Company officials declined to be interviewed for this story despite repeated attempts. But in a letter to the city last year, Jesykah Forkash, the elder Forkash's daughter and co-worker in the business, wrote that neighbors' criticisms about noise, littering, and parking are based on "a distorted view" of her family's company. "Our company is a successful, responsible, organized operation that does its best to keep the neighborhood free from waste," she wrote. "Because we see it as our civic duty to keep up good relations with our neighbors."

The scrap yard's neighbors don't seem to buy that argument. "This isn't a matter of little people versus big industry," Rose said. "We support business, we support industry here and it's what we wanted. What we object to is when a company decides to operate illegally on property they have no lawful right to be doing business on and when they have such a negative impact on our neighborhood."

Victoria Skirpa moved to Stonehurst for reasons similar to those of the Blacks. An artist by trade, the thought of living in a poor but ethnically diverse neighborhood zoned for light industry appealed to her. She bought a home one house and a narrow street away from Aaron Metals. The recyclers then bought the house next to hers and razed it to accommodate their growing piles of junk, which soon heightened into towers taller than the surrounding fence. Today, the two-story brown and concertina-wired scrap yard abuts Victoria's home and nearly encompasses the house directly across from her, which houses one of the neighborhood's oldest residents.

So Skirpa, Richardson, the Blacks, and at least one hundred other neighbors have signed a petition to relocate the scrap yard. Skirpa and a handful of others repeatedly met with their district councilman Larry Reid during the past several months to alert him to the problems they claim Aaron Metals creates.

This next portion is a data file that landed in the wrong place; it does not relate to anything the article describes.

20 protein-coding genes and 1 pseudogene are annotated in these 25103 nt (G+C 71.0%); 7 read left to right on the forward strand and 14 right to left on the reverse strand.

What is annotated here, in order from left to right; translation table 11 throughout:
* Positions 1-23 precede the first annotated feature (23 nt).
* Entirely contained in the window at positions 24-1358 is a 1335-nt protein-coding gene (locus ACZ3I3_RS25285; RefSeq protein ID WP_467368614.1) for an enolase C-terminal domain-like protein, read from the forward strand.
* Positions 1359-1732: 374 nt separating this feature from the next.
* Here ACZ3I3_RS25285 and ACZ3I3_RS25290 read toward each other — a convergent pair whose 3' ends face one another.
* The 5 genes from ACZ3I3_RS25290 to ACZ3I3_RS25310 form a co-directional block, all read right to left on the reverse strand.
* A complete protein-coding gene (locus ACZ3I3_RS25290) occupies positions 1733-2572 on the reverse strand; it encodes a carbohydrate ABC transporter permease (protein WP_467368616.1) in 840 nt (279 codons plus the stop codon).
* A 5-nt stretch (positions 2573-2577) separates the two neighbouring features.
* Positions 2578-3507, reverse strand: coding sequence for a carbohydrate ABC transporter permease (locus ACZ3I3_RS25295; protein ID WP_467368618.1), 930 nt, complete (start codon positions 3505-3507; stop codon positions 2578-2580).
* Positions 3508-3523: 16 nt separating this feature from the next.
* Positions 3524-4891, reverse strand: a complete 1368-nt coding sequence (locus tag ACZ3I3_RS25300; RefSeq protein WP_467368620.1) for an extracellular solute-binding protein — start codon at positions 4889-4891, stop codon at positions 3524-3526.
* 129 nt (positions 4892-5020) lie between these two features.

Reid took their concerns to heart, but disagreed that the city should help relocate the business. "It's a long-standing company, and you've got a number of employees that are working there, some of them people who live in the community, and you may have to pay them for any loss of work," he said. "The city would also have to reimburse them for any loss of revenues that the business may eat up in a move like that. A move like that just wouldn't make sense."

Even more than the unsightliness, Skirpa, the Blacks, and employees of other nearby businesses say they agonize over the traffic from the scrap yard fleet and its daily rush hour along 105th Avenue.

Tai Lon, a business owner who operates out of 80,000 feet of warehouse space across the street from Aaron Metals, claimed in a letter to the city that scrap-yard employees park their trucks on his property and back up traffic along the adjacent railroad tracks. City inspectors pay particular attention to a company's traffic impact before approving a conditional use permit. Traffic to and from Aaron Metals has until recently gone officially unnoticed, and the only ones vocal about the daily gridlocks of scrap-yard customers are the people who actually call Stonehurst home.